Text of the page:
The International Criminal Police Organisation Interpol has just completed a week-long global bust. Operation Pangea V was the largest yet, targeting illegal online pharmacies in 100 countries.
The anti-pharmaceutical crime chief at Interpol has a mountain of data to process.
Aline Plançon said: “Over 20,000 illicit pharmacies have been shut down, as well as seizure of over 3,002,000 medicines. Over 80 investigations [are] ongoing and 70 persons [were] arrested. Organised criminals are definitely part of these illicit sales online and they are transnational people, well organised over the continents.”
This year Pangea involved 147 agencies around the world, including customs forces, health regulators and private sector companies. In the blitz against fake drug makers, 130,000 packages were inspected, and many analysed. Counterfeit medicines usually contain the wrong amount of active ingredient, or ingredients not active for what they say they are for. They can contain toxins like rat poison.
Arthiqur Rahman Meah, at the Medicines and Healthcare Products Regulatory Agency (MHRA) in the UK, said: “If people saw the filthy conditions in which these medicines were made, stored or transported, then they certainly would not touch them.”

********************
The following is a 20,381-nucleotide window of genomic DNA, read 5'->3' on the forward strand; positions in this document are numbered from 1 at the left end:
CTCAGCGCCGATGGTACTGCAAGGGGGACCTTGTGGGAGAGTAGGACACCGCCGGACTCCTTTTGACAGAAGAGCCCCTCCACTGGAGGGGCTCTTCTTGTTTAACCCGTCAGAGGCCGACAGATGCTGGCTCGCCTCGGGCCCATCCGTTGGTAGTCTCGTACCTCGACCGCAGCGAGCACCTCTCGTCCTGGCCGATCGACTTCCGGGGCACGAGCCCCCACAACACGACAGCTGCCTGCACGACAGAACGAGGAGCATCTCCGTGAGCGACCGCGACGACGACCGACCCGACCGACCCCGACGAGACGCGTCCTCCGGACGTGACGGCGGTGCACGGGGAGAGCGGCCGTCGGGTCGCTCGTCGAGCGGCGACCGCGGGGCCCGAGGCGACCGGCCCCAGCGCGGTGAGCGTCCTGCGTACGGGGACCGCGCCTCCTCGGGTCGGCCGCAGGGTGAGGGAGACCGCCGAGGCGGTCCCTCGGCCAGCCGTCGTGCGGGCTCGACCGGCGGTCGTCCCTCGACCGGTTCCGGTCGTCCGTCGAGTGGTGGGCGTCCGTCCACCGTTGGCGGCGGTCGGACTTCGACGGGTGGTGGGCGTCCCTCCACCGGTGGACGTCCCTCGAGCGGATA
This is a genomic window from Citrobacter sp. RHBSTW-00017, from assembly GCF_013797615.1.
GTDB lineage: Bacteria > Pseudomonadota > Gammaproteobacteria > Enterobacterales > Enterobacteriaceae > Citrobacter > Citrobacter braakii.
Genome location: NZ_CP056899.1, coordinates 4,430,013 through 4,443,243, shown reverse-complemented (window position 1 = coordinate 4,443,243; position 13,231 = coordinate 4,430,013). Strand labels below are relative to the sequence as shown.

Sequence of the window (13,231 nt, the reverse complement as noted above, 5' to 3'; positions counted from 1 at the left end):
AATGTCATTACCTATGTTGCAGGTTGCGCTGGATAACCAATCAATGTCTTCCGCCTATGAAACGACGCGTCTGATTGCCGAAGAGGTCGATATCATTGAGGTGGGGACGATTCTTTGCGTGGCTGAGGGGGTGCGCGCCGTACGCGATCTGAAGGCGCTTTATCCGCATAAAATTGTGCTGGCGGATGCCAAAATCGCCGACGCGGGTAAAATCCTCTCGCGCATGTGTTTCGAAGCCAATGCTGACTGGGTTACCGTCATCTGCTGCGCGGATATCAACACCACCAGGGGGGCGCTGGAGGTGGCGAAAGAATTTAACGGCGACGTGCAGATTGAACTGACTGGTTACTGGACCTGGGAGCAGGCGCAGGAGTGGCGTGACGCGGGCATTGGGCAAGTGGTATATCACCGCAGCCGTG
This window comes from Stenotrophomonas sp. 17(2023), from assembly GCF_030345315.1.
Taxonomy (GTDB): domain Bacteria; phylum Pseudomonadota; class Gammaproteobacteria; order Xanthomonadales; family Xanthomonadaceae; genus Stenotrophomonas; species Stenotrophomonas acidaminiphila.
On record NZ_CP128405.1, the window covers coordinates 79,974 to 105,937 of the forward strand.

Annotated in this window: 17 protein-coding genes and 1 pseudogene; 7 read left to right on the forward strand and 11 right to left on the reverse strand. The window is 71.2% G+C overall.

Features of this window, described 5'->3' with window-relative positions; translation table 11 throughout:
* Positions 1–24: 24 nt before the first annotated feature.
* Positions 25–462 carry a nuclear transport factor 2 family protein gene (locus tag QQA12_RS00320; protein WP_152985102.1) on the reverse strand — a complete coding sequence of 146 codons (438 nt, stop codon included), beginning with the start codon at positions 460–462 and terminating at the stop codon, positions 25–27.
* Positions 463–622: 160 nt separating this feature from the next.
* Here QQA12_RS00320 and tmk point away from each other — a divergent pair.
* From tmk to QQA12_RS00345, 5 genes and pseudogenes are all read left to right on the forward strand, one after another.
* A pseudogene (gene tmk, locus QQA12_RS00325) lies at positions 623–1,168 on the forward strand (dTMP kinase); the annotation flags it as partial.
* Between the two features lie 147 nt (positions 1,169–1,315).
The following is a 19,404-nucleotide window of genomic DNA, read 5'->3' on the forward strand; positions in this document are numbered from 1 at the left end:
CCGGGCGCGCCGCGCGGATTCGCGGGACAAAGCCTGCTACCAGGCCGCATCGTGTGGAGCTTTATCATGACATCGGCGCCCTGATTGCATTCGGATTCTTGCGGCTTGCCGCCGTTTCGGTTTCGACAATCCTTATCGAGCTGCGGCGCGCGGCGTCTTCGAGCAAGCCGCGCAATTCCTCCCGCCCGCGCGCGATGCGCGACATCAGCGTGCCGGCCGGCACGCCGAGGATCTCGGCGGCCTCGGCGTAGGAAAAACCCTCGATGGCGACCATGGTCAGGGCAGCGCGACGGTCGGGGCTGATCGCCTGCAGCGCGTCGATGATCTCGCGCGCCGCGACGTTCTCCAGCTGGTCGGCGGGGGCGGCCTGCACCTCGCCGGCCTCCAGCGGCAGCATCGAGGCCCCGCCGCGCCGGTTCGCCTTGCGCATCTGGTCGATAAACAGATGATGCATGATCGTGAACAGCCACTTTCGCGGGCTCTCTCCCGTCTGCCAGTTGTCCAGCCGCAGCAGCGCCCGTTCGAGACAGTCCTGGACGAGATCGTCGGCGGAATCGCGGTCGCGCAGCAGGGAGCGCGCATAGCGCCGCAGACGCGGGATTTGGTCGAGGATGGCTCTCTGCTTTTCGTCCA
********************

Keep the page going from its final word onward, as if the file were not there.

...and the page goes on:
Customers do not see the dangers, only the false attraction of a lower price tag.
Around 10% of Europeans admit that they order medicine online. But nine out of ten of these outlets are operating outside the law.
In Lyon, home to both Interpol and Euronews, we asked a young mother if she was aware of the dangers. She was unworried, saying she couldn’t get what she wanted from pharmacies in France.
She said: “I can’t see the difference between what I bought online and the equivalent I bought in a pharmacy in another country.”
Claire has been lucky so far. Others are not.
Interpol presents a case of a customer who gambled and lost; he did not have medical insurance and purchased cheap blood medication on line. But it contained double the stated and required active ingredient. It resulted in a heart attack which killed him – at age 35.